2022 art recap: reimagining the future of arts
by Vatsala SethiDec 31, 2022
by Sukanya DebPublished on : Oct 11, 2022
Bodies at Sea is an archival exhibition curated by contemporary artist Devika Sunder in collaboration with Studio Slip, running till December 2022 at the National Centre for Biological Sciences (NCBS) Archives Gallery in Bengaluru, India. The exhibition is a year-long project that features works by Devika Sunder, author Astrida Neimanis, sound artist Yolande Harris, scientist and illustrator Ipsa Jain, marine photographer Umeed Mistry, and photographer Rohan Chakravarty. The exhibition design as put together by Studio Slip, led by Kamini Rao, was essential to the realisation of the project as a sensorial, immersive installation that is dependent on audience interaction and reception.
Kamini Rao of Studio Slip mentions to STIR, “A lot of the themes explored are about tracing, mapping and discovery, and we wanted the viewer to have those acts within the immersive exhibition as well, through interactive features.” The interaction lies at the point of discovery, where viewers are encouraged to selectively interact with the media presented as part of the exhibition, and produce their own meanings within the context of interdisciplinary exploration that blurs the lines between science and humanities disciplines.
As an extension of the archival material available at NCBS, Sunder proposed a project that explored parallel bodies - water and human, through speculative forms. The Indian artist explains to STIR, “At that time I was exploring certain themes in my practice, like ideas around invisibility, physicality - how we situate belonging in our bodies, also attempting to reimagine the body outside of the sterile, static frames of medical imagery.”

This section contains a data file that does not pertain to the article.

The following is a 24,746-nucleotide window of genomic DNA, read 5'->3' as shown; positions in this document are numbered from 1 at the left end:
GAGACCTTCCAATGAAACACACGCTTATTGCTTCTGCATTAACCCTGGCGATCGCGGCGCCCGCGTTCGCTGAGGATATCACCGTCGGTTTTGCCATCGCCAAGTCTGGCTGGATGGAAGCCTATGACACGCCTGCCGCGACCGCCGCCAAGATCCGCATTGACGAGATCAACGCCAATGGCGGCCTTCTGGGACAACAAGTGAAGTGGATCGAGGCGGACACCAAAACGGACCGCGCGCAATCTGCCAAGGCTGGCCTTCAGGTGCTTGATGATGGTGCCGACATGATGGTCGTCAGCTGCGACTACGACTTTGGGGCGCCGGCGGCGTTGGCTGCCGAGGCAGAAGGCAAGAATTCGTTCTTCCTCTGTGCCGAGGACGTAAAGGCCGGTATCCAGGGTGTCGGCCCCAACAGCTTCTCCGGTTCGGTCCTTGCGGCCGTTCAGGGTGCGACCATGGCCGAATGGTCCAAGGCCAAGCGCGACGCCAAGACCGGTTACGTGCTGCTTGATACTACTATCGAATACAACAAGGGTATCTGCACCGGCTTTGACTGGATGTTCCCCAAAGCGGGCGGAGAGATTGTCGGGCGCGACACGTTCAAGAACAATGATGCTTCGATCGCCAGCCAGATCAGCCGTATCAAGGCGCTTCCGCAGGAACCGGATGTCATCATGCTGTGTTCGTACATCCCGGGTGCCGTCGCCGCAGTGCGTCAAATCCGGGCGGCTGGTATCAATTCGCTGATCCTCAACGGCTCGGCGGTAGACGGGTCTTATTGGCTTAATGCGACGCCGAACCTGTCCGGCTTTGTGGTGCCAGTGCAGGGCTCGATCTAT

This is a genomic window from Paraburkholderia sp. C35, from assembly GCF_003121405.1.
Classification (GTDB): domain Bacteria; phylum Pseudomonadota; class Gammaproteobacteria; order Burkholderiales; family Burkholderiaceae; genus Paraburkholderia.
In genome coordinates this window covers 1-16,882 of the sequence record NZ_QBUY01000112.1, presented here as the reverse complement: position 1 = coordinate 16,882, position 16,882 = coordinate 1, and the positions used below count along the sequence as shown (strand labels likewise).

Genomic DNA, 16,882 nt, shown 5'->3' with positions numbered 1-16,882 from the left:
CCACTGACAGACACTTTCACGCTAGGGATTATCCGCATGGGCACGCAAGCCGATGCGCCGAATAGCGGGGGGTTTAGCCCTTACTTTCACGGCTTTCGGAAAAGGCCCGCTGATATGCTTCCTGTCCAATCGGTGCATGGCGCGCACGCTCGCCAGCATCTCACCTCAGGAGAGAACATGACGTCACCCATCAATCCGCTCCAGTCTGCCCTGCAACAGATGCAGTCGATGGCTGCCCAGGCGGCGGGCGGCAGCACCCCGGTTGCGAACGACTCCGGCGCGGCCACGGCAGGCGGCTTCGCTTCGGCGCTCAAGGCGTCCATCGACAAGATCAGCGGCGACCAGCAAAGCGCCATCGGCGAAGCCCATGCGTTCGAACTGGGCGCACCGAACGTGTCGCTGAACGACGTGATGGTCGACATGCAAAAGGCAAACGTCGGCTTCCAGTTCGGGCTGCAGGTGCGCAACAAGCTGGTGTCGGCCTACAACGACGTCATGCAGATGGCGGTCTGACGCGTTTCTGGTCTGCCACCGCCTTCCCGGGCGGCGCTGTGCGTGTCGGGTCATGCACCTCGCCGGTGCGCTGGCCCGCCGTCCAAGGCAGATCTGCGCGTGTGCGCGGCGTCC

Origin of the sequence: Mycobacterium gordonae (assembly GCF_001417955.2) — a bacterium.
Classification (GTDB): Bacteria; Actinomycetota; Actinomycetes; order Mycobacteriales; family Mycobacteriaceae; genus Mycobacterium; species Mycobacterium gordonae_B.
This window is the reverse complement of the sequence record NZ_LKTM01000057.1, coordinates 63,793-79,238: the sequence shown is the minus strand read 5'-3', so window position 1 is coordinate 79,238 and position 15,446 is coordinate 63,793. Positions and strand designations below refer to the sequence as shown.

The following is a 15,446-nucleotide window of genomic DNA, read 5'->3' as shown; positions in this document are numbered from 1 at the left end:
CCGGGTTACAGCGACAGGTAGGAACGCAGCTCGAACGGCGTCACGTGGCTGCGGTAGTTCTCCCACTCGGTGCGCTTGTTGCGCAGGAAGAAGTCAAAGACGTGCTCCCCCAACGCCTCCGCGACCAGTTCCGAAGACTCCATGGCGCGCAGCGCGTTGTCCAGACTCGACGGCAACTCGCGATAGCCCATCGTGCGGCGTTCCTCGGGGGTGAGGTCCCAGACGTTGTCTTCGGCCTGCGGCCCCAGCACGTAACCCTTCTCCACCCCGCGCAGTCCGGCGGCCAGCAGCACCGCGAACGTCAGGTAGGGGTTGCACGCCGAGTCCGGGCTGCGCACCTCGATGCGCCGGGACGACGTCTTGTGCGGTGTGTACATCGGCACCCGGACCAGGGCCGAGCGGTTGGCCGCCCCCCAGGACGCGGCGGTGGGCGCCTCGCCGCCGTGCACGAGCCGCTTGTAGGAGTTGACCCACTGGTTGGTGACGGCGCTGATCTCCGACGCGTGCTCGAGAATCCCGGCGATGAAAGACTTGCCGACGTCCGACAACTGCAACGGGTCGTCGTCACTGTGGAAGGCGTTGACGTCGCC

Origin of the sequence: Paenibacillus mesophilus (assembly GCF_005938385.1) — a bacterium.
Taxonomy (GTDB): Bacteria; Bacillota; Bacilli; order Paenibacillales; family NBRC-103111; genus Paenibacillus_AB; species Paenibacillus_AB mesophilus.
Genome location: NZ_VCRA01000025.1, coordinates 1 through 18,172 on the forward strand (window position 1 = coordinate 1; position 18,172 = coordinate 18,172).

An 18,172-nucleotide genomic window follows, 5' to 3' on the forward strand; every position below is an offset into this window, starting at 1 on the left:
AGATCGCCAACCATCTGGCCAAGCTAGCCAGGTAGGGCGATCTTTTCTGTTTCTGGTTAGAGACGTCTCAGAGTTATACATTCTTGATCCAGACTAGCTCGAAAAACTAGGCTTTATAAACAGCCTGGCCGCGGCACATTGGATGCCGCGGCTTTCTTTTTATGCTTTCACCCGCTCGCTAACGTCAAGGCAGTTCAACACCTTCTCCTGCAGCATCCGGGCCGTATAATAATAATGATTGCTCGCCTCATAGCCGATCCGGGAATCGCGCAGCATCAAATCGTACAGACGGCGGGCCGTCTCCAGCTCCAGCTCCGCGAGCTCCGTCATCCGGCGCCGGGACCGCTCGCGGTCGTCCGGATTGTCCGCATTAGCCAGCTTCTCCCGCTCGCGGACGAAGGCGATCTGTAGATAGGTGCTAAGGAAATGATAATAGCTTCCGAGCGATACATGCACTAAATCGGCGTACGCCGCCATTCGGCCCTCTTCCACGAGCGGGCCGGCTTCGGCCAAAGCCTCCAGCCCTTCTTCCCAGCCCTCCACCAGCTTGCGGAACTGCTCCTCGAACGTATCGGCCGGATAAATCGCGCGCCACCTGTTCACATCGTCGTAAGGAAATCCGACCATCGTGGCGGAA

Locating the pulse of the exhibition somewhere between sterile imagery and poetic form, the space takes the course of an aquarium as the archives are situated in a basement with only blinking lights, where one cannot tell if they are the ones looking or being looked at. Sunder speaks to this, “In terms of bringing archives together, we had three larger rubrics - tracing the unknown and the mystery of these two environments, mirroring bodies, and visual synergy and kinship ties - what is our relationship as humans to the ocean?”
The pair spoke to STIR about the starting point for their research, a neuroscientist named KS Krishnan whose research around the pharmacological potential of cone snail toxins as pain relievers, populates the NCBS archive. The team used letters, shells, and other archival material produced by the scientist, who spoke to a sense of interdisciplinarity, blurring the lines between discovery and scientific exploration. Occurring somewhere between the known and unknown, from the ocean to the scientific lab, one wanders along a trail of poetic similarities and narrative perspective brought out by the curators.
As Rao explains, “Working with archives and with medical and aquatic forms, I wanted to reimagine the space as an aquarium and a medical lab. I think we were successful in making it this interesting space where you don’t know if you are in the aquarium floating around or if you are looking in.” The mirrored nature of the body being zoomed in on, whether through the consideration of audio-visual material from the archives, drawings, or even the pumping sound of the MRI machine as recorded by Sunder in one of her works, Essentially Normal Studies, becomes a point of contact where the eerie quality is brought out, in a search for the unknowable. The effect is produced in order to create a sense of discomfort, explored covertly through the art exhibition.
Delving deeper into the oceanic body as proposed by the exhibition space that is made to be interactive through various elements that take shape as lighting, recordings, research material, and so on, the microcosm that the human body presents, we assess a sense of visual symmetry that is unsettling. Through Umeed Mistry’s marine images, one can examine the inner formology of our very guts. The presentation of the exhibition creates a space somewhere between a lab and a museum, with vitrines holding archival material. Evoking systems of classification, through the opening up of what appears almost like a cabinet of curiosity, one also wonders about the violence of scientific exploration and the neutral dimension that is purported as an enlightenment ideal based around the idea of human discovery, especially put forth by 19th century Europeans. Systems of classification veil the invisibilised processes of dissection, discretisation, extraction, penetration and so on, all of which are geared towards making the unknowable into something of semblance. Gesturing to the masculinist ideal of ‘conquest’ as an imperialist ideology, one can’t help but refer to the discomfort that is created by the exhibition atmosphere.
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